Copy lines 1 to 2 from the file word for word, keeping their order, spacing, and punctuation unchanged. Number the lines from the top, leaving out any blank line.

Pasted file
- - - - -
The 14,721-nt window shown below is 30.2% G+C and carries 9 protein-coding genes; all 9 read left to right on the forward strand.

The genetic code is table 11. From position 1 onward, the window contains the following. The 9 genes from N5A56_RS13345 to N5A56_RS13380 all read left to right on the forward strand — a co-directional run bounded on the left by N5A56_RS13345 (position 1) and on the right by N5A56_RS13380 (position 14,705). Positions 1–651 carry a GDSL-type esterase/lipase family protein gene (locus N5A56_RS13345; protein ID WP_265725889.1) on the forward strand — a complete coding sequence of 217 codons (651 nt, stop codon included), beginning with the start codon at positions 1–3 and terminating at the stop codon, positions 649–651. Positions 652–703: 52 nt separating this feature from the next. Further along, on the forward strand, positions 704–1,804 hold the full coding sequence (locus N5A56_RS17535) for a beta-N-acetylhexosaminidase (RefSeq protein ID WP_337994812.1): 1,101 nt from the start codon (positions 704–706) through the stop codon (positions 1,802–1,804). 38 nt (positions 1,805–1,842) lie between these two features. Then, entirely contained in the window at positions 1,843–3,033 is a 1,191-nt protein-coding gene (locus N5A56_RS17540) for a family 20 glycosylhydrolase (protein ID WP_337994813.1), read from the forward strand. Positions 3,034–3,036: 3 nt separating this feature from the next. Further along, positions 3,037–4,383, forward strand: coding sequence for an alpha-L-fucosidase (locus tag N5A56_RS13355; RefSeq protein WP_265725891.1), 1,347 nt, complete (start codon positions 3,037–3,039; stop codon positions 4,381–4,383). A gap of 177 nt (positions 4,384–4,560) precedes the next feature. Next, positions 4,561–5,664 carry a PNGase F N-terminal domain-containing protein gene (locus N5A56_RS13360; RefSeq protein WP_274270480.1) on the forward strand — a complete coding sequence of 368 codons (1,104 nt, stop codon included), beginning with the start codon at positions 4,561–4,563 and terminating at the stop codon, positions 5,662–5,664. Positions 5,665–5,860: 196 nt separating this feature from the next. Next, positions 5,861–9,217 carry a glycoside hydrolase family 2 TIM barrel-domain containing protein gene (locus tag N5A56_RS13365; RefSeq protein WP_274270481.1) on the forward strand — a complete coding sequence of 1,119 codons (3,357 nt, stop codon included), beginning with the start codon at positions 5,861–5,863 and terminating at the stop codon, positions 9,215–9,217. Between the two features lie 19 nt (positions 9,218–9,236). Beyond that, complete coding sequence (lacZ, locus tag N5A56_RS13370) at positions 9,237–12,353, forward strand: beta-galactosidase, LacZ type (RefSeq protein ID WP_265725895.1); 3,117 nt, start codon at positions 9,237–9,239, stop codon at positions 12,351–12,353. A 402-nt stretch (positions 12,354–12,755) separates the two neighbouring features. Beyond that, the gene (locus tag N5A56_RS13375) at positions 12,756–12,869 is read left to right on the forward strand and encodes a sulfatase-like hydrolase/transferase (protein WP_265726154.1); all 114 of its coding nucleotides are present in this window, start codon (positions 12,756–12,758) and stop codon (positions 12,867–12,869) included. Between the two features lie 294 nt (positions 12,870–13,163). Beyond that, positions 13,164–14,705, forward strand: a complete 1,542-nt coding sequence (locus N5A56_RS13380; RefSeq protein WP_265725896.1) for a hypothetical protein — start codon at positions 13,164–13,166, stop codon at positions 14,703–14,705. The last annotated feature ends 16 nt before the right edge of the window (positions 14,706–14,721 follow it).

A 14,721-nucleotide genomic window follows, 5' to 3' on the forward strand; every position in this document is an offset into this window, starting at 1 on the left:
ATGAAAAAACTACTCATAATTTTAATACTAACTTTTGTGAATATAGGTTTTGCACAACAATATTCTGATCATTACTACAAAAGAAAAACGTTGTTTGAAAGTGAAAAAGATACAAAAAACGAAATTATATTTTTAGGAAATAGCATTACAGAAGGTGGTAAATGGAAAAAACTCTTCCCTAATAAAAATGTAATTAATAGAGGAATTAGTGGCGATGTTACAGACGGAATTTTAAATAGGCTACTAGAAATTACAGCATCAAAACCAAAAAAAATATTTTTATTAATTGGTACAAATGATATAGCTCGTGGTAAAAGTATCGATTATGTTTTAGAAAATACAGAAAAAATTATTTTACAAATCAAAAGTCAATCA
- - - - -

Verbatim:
The 14,721-nt window shown below is 30.2% G+C and carries 9 protein-coding genes; all 9 read left to right on the forward strand.

The genetic code is table 11. From position 1 onward, the window contains the following. The 9 genes from N5A56_RS13345 to N5A56_RS13380 all read left to right on the forward strand — a co-directional run bounded on the left by N5A56_RS13345 (position 1) and on the right by N5A56_RS13380 (position 14,705). Positions 1–651 carry a GDSL-type esterase/lipase family protein gene (locus N5A56_RS13345; protein ID WP_265725889.1) on the forward strand — a complete coding sequence of 217 codons (651 nt, stop codon included), beginning with the start codon at positions 1–3 and terminating at the stop codon, positions 649–651. Positions 652–703: 52 nt separating this feature from the next. Further along, on the forward strand, positions 704–1,804 hold the full coding sequence (locus N5A56_RS17535) for a beta-N-acetylhexosaminidase (RefSeq protein ID WP_337994812.1): 1,101 nt from the start codon (positions 704–706) through the stop codon (positions 1,802–1,804). 38 nt (positions 1,805–1,842) lie between these two features. Then, entirely contained in the window at positions 1,843–3,033 is a 1,191-nt protein-coding gene (locus N5A56_RS17540) for a family 20 glycosylhydrolase (protein ID WP_337994813.1), read from the forward strand. Positions 3,034–3,036: 3 nt separating this feature from the next. Further along, positions 3,037–4,383, forward strand: coding sequence for an alpha-L-fucosidase (locus tag N5A56_RS13355; RefSeq protein WP_265725891.1), 1,347 nt, complete (start codon positions 3,037–3,039; stop codon positions 4,381–4,383). A gap of 177 nt (positions 4,384–4,560) precedes the next feature. Next, positions 4,561–5,664 carry a PNGase F N-terminal domain-containing protein gene (locus N5A56_RS13360; RefSeq protein WP_274270480.1) on the forward strand — a complete coding sequence of 368 codons (1,104 nt, stop codon included), beginning with the start codon at positions 4,561–4,563 and terminating at the stop codon, positions 5,662–5,664. Positions 5,665–5,860: 196 nt separating this feature from the next. Next, positions 5,861–9,217 carry a glycoside hydrolase family 2 TIM barrel-domain containing protein gene (locus tag N5A56_RS13365; RefSeq protein WP_274270481.1) on the forward strand — a complete coding sequence of 1,119 codons (3,357 nt, stop codon included), beginning with the start codon at positions 5,861–5,863 and terminating at the stop codon, positions 9,215–9,217. Between the two features lie 19 nt (positions 9,218–9,236). Beyond that, complete coding sequence (lacZ, locus tag N5A56_RS13370) at positions 9,237–12,353, forward strand: beta-galactosidase, LacZ type (RefSeq protein ID WP_265725895.1); 3,117 nt, start codon at positions 9,237–9,239, stop codon at positions 12,351–12,353. A 402-nt stretch (positions 12,354–12,755) separates the two neighbouring features. Beyond that, the gene (locus tag N5A56_RS13375) at positions 12,756–12,869 is read left to right on the forward strand and encodes a sulfatase-like hydrolase/transferase (protein WP_265726154.1); all 114 of its coding nucleotides are present in this window, start codon (positions 12,756–12,758) and stop codon (positions 12,867–12,869) included. Between the two features lie 294 nt (positions 12,870–13,163). Beyond that, positions 13,164–14,705, forward strand: a complete 1,542-nt coding sequence (locus N5A56_RS13380; RefSeq protein WP_265725896.1) for a hypothetical protein — start codon at positions 13,164–13,166, stop codon at positions 14,703–14,705. The last annotated feature ends 16 nt before the right edge of the window (positions 14,706–14,721 follow it).